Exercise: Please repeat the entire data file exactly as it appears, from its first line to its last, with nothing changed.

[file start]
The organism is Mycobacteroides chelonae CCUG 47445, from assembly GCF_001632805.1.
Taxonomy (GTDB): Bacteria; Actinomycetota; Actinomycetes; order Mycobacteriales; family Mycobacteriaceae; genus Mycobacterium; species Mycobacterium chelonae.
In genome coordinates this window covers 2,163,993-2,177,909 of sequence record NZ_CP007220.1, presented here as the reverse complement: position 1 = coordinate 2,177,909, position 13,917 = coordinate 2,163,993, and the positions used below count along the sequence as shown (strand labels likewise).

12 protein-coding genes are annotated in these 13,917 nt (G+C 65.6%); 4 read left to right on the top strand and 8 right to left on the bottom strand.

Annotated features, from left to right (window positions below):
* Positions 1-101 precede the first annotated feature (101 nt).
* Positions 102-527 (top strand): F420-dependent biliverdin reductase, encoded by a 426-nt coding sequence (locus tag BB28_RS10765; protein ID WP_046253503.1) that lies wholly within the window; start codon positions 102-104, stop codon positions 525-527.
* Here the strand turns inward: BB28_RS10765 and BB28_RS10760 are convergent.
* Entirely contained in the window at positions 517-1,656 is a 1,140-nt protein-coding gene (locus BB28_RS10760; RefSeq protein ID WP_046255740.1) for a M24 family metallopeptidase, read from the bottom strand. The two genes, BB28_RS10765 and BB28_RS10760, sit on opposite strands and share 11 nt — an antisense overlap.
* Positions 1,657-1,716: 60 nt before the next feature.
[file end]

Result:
The organism is Mycobacteroides chelonae CCUG 47445, from assembly GCF_001632805.1.
Taxonomy (GTDB): Bacteria; Actinomycetota; Actinomycetes; order Mycobacteriales; family Mycobacteriaceae; genus Mycobacterium; species Mycobacterium chelonae.
In genome coordinates this window covers 2,163,993-2,177,909 of sequence record NZ_CP007220.1, presented here as the reverse complement: position 1 = coordinate 2,177,909, position 13,917 = coordinate 2,163,993, and the positions used below count along the sequence as shown (strand labels likewise).

12 protein-coding genes are annotated in these 13,917 nt (G+C 65.6%); 4 read left to right on the top strand and 8 right to left on the bottom strand.

Annotated features, from left to right (window positions below):
* Positions 1-101 precede the first annotated feature (101 nt).
* Positions 102-527 (top strand): F420-dependent biliverdin reductase, encoded by a 426-nt coding sequence (locus tag BB28_RS10765; protein ID WP_046253503.1) that lies wholly within the window; start codon positions 102-104, stop codon positions 525-527.
* Here the strand turns inward: BB28_RS10765 and BB28_RS10760 are convergent.
* Entirely contained in the window at positions 517-1,656 is a 1,140-nt protein-coding gene (locus BB28_RS10760; RefSeq protein ID WP_046255740.1) for a M24 family metallopeptidase, read from the bottom strand. The two genes, BB28_RS10765 and BB28_RS10760, sit on opposite strands and share 11 nt — an antisense overlap.
* Positions 1,657-1,716: 60 nt before the next feature.